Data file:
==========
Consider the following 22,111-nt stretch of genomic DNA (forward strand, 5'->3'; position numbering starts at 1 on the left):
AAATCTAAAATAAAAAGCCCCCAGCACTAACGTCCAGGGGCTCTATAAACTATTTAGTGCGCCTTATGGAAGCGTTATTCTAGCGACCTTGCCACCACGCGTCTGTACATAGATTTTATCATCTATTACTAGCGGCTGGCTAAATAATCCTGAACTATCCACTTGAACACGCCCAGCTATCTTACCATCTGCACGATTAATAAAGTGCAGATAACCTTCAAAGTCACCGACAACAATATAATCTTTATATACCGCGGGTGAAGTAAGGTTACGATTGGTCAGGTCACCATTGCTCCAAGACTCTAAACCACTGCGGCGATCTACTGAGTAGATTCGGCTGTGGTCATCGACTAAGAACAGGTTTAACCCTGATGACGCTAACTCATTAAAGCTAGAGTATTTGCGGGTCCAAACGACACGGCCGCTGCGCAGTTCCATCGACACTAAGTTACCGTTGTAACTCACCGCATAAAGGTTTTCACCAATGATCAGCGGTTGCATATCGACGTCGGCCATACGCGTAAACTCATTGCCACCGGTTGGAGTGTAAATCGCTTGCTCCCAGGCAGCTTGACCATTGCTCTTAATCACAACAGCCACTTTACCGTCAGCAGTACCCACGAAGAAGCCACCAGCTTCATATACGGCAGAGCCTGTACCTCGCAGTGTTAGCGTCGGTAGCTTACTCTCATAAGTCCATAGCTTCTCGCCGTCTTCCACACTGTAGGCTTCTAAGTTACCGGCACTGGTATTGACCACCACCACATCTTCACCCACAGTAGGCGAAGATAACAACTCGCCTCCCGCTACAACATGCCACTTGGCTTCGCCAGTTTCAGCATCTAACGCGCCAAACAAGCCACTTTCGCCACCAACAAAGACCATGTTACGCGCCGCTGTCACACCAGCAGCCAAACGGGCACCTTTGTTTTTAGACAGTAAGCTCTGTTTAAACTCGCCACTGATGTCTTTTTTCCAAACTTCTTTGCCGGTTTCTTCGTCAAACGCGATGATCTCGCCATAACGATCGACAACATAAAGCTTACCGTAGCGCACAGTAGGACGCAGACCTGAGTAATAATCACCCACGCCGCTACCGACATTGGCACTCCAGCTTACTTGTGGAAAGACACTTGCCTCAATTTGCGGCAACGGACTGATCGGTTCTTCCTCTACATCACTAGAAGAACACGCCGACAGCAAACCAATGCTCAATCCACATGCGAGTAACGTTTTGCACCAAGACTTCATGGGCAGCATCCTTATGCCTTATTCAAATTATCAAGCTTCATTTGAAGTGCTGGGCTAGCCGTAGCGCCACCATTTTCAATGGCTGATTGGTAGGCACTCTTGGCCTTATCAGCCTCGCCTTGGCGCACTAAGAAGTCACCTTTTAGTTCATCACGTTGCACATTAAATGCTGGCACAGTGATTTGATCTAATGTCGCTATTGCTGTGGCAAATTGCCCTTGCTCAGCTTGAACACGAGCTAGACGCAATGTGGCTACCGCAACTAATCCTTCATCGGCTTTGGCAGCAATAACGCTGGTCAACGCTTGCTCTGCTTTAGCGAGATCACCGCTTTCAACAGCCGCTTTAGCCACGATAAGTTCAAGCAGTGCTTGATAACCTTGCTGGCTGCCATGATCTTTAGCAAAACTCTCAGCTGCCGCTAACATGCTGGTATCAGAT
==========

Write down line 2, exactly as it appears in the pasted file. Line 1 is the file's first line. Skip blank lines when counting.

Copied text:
AAATCTAAAATAAAAAGCCCCCAGCACTAACGTCCAGGGGCTCTATAAACTATTTAGTGCGCCTTATGGAAGCGTTATTCTAGCGACCTTGCCACCACGCGTCTGTACATAGATTTTATCATCTATTACTAGCGGCTGGCTAAATAATCCTGAACTATCCACTTGAACACGCCCAGCTATCTTACCATCTGCACGATTAATAAAGTGCAGATAACCTTCAAAGTCACCGACAACAATATAATCTTTATATACCGCGGGTGAAGTAAGGTTACGATTGGTCAGGTCACCATTGCTCCAAGACTCTAAACCACTGCGGCGATCTACTGAGTAGATTCGGCTGTGGTCATCGACTAAGAACAGGTTTAACCCTGATGACGCTAACTCATTAAAGCTAGAGTATTTGCGGGTCCAAACGACACGGCCGCTGCGCAGTTCCATCGACACTAAGTTACCGTTGTAACTCACCGCATAAAGGTTTTCACCAATGATCAGCGGTTGCATATCGACGTCGGCCATACGCGTAAACTCATTGCCACCGGTTGGAGTGTAAATCGCTTGCTCCCAGGCAGCTTGACCATTGCTCTTAATCACAACAGCCACTTTACCGTCAGCAGTACCCACGAAGAAGCCACCAGCTTCATATACGGCAGAGCCTGTACCTCGCAGTGTTAGCGTCGGTAGCTTACTCTCATAAGTCCATAGCTTCTCGCCGTCTTCCACACTGTAGGCTTCTAAGTTACCGGCACTGGTATTGACCACCACCACATCTTCACCCACAGTAGGCGAAGATAACAACTCGCCTCCCGCTACAACATGCCACTTGGCTTCGCCAGTTTCAGCATCTAACGCGCCAAACAAGCCACTTTCGCCACCAACAAAGACCATGTTACGCGCCGCTGTCACACCAGCAGCCAAACGGGCACCTTTGTTTTTAGACAGTAAGCTCTGTTTAAACTCGCCACTGATGTCTTTTTTCCAAACTTCTTTGCCGGTTTCTTCGTCAAACGCGATGATCTCGCCATAACGATCGACAACATAAAGCTTACCGTAGCGCACAGTAGGACGCAGACCTGAGTAATAATCACCCACGCCGCTACCGACATTGGCACTCCAGCTTACTTGTGGAAAGACACTTGCCTCAATTTGCGGCAACGGACTGATCGGTTCTTCCTCTACATCACTAGAAGAACACGCCGACAGCAAACCAATGCTCAATCCACATGCGAGTAACGTTTTGCACCAAGACTTCATGGGCAGCATCCTTATGCCTTATTCAAATTATCAAGCTTCATTTGAAGTGCTGGGCTAGCCGTAGCGCCACCATTTTCAATGGCTGATTGGTAGGCACTCTTGGCCTTATCAGCCTCGCCTTGGCGCACTAAGAAGTCACCTTTTAGTTCATCACGTTGCACATTAAATGCTGGCACAGTGATTTGATCTAATGTCGCTATTGCTGTGGCAAATTGCCCTTGCTCAGCTTGAACACGAGCTAGACGCAATGTGGCTACCGCAACTAATCCTTCATCGGCTTTGGCAGCAATAACGCTGGTCAACGCTTGCTCTGCTTTAGCGAGATCACCGCTTTCAACAGCCGCTTTAGCCACGATAAGTTCAAGCAGTGCTTGATAACCTTGCTGGCTGCCATGATCTTTAGCAAAACTCTCAGCTGCCGCTAACATGCTGGTATCAGAT